In 1906, at the age of 15, Ralph again ran away, this time to become a bus boy at a hash house on New York’s Broadway. He subsequently worked his way through kitchens across America – Oklahoma City, Houston, Galveston, and Cleveland. He gradually learned English but never lost his thick accent.
By 1928, Hitz was the manager of the Gibson Hotel in Cincinnati. His results were so phenomenal that he was able to start his own company, National Hotel Management, which operated (for a share of the profits) such famous hotels as the Book-Cadillac in Detroit, the Netherland Plaza in Cincinnati, the Nicollet in Minneapolis, the Congress in Chicago, and the Adolphus in Dallas.
His crowning achievement was the opening of the Hotel New Yorker – Manhattan’s largest hotel, with 2,500 rooms – ten weeks after the stock market crash of 1929. Does the date sound inauspicious? Not necessarily. By the Depression year of 1936, the New Yorker was making a profit of $1.5 million on revenues of $5.5 million. Note that this hotel was not for rich people; it was a large-volume hotel for the masses of road warriors – at $3.50 a night.
How did Hitz do it? Check out the May 1937, issue of Fortune to learn all the details, but I’ll mention a couple. Hitz’s team tracked every regular customer. If they didn’t hear from a particular patron for a few months, they’d send a letter asking if anything was wrong. If a bellhop saw a little boy with his parents in the elevator, he’d ask the little boy what his birthday was. A birthday card would follow. Hotel management knew the preferences of every regular guest. Teams of clerks kept track of all this information in the days before computerized databases. The New Yorker’s positioning line was “The Big Hotel that Remembers the Little Things.”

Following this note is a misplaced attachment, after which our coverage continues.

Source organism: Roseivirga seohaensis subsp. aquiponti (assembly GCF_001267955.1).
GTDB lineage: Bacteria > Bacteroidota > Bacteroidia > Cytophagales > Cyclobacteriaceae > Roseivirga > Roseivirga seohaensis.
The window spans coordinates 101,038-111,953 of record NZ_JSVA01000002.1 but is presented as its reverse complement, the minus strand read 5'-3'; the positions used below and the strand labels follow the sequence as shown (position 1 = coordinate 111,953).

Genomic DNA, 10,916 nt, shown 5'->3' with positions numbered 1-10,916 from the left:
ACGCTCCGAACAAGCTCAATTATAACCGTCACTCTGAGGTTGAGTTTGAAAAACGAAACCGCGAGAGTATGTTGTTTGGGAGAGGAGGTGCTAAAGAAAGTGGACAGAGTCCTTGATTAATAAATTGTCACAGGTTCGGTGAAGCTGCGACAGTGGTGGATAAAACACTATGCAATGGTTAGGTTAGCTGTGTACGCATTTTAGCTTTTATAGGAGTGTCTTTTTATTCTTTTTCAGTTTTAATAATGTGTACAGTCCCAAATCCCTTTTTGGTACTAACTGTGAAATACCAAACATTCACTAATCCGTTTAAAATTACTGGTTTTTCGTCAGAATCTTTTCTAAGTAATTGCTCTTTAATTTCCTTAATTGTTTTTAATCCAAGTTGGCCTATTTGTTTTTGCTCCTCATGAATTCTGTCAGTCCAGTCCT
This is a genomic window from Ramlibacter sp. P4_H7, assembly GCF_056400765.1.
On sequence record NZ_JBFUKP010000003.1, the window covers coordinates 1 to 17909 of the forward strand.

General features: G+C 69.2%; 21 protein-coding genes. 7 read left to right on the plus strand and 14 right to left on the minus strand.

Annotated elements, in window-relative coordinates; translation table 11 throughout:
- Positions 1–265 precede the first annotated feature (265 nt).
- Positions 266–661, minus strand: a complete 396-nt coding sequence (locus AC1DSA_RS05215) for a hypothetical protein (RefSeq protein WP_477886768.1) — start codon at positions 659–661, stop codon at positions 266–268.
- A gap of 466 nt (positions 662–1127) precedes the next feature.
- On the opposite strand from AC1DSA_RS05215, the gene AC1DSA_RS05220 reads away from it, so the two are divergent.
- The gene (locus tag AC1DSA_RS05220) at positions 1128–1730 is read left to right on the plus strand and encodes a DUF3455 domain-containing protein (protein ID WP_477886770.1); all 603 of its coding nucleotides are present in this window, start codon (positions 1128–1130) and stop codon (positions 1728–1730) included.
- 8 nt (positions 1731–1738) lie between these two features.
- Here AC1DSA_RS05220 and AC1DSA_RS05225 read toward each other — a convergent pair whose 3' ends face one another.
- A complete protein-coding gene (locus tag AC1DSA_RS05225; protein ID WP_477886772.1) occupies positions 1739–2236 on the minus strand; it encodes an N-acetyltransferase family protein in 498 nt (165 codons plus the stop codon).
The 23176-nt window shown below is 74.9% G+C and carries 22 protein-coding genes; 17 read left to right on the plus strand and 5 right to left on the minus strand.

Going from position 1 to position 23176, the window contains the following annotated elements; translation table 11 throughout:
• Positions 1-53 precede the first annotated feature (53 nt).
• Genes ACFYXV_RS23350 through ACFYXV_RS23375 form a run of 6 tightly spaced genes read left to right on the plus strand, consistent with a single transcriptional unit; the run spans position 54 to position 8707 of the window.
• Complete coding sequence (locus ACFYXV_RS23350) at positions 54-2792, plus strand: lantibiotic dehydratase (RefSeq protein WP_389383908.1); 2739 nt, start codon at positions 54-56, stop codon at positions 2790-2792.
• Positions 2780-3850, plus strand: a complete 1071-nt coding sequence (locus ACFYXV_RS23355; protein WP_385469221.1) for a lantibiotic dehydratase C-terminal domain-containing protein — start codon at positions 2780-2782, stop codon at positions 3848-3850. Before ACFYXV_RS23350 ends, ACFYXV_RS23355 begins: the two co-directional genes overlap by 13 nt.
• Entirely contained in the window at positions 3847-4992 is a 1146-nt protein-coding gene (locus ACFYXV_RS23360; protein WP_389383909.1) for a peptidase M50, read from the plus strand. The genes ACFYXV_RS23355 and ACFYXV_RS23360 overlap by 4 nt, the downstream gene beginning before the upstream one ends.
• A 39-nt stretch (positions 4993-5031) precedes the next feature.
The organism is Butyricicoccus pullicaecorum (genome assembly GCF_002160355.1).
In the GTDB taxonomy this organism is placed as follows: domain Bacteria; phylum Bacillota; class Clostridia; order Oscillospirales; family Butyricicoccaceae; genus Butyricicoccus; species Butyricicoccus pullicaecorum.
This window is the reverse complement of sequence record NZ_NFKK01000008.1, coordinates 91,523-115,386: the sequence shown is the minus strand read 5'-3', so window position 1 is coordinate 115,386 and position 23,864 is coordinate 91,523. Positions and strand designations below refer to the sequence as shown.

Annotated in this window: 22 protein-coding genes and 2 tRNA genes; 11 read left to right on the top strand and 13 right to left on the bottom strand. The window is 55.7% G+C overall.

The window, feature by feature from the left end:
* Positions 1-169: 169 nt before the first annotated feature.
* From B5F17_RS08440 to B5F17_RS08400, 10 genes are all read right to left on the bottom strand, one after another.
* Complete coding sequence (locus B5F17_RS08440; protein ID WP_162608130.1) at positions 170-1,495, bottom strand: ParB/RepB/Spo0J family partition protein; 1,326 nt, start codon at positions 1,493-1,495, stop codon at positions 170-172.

In a thousand ways, from marketing to telephone operators to kitchen management, Ralph Hitz perfected the operation of his hotels. Today Ralph Hitz is long gone, but the New Yorker is still in business at 8th Avenue and 34th Street.
What lessons might we learn from Ralph Hitz? Looking back, I see that he could afford to capture customer histories and send out birthday cards and other messages because he had access to cheap Depression-era labor. By the 1950s and 60s, labor costs had risen dramatically, and these labor-intensive marketing techniques may have seemed impossible. By the 90s, top-end hotel chains like Four Seasons and Ritz-Carlton prided themselves on knowing these kinds of details about their customers. They could afford to, on the profit margins they achieved at prices of $300 and up per night.
But I believe that if Ralph Hitz were alive today, he would be operating inns with $100 rooms and he would know everything about his customers. Of course, he would take advantage of today’s low-cost computers and database management software, and he would probably use the Internet as a super-efficient tool for communication and management. Hitz would care about every detail and he would act on it, just as he did seventy years ago.